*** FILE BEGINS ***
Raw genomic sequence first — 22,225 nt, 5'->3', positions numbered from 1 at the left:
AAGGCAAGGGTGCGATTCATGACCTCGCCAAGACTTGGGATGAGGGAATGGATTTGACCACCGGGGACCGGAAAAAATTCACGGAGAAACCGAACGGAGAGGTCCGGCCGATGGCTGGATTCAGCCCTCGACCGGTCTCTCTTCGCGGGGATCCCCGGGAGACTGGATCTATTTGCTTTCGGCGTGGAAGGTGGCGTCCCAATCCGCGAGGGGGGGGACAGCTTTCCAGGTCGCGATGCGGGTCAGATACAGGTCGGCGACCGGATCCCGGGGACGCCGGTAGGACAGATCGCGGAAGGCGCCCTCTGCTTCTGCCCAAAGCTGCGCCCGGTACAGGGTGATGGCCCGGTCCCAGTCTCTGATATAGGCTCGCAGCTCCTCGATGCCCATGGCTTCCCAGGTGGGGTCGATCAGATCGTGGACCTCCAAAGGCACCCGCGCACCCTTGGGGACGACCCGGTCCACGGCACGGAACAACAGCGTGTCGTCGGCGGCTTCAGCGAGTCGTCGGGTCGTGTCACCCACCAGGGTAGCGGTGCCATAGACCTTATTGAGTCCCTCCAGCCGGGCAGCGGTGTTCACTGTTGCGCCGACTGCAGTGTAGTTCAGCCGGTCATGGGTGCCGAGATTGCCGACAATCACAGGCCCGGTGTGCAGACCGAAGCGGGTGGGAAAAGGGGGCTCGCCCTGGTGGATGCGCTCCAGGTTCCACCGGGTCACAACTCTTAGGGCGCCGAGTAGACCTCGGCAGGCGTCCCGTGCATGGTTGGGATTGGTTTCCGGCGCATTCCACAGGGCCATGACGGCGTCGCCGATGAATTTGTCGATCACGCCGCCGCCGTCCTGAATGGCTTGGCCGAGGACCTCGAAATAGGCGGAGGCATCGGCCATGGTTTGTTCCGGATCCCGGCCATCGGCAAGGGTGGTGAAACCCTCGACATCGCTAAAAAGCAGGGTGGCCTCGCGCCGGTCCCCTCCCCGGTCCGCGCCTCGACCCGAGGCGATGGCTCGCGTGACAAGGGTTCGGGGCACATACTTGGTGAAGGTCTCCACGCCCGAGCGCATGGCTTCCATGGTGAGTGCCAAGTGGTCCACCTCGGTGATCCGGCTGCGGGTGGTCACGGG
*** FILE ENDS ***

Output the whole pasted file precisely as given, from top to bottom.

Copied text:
Raw genomic sequence first — 22,225 nt, 5'->3', positions numbered from 1 at the left:
AAGGCAAGGGTGCGATTCATGACCTCGCCAAGACTTGGGATGAGGGAATGGATTTGACCACCGGGGACCGGAAAAAATTCACGGAGAAACCGAACGGAGAGGTCCGGCCGATGGCTGGATTCAGCCCTCGACCGGTCTCTCTTCGCGGGGATCCCCGGGAGACTGGATCTATTTGCTTTCGGCGTGGAAGGTGGCGTCCCAATCCGCGAGGGGGGGGACAGCTTTCCAGGTCGCGATGCGGGTCAGATACAGGTCGGCGACCGGATCCCGGGGACGCCGGTAGGACAGATCGCGGAAGGCGCCCTCTGCTTCTGCCCAAAGCTGCGCCCGGTACAGGGTGATGGCCCGGTCCCAGTCTCTGATATAGGCTCGCAGCTCCTCGATGCCCATGGCTTCCCAGGTGGGGTCGATCAGATCGTGGACCTCCAAAGGCACCCGCGCACCCTTGGGGACGACCCGGTCCACGGCACGGAACAACAGCGTGTCGTCGGCGGCTTCAGCGAGTCGTCGGGTCGTGTCACCCACCAGGGTAGCGGTGCCATAGACCTTATTGAGTCCCTCCAGCCGGGCAGCGGTGTTCACTGTTGCGCCGACTGCAGTGTAGTTCAGCCGGTCATGGGTGCCGAGATTGCCGACAATCACAGGCCCGGTGTGCAGACCGAAGCGGGTGGGAAAAGGGGGCTCGCCCTGGTGGATGCGCTCCAGGTTCCACCGGGTCACAACTCTTAGGGCGCCGAGTAGACCTCGGCAGGCGTCCCGTGCATGGTTGGGATTGGTTTCCGGCGCATTCCACAGGGCCATGACGGCGTCGCCGATGAATTTGTCGATCACGCCGCCGCCGTCCTGAATGGCTTGGCCGAGGACCTCGAAATAGGCGGAGGCATCGGCCATGGTTTGTTCCGGATCCCGGCCATCGGCAAGGGTGGTGAAACCCTCGACATCGCTAAAAAGCAGGGTGGCCTCGCGCCGGTCCCCTCCCCGGTCCGCGCCTCGACCCGAGGCGATGGCTCGCGTGACAAGGGTTCGGGGCACATACTTGGTGAAGGTCTCCACGCCCGAGCGCATGGCTTCCATGGTGAGTGCCAAGTGGTCCACCTCGGTGATCCGGCTGCGGGTGGTCACGGG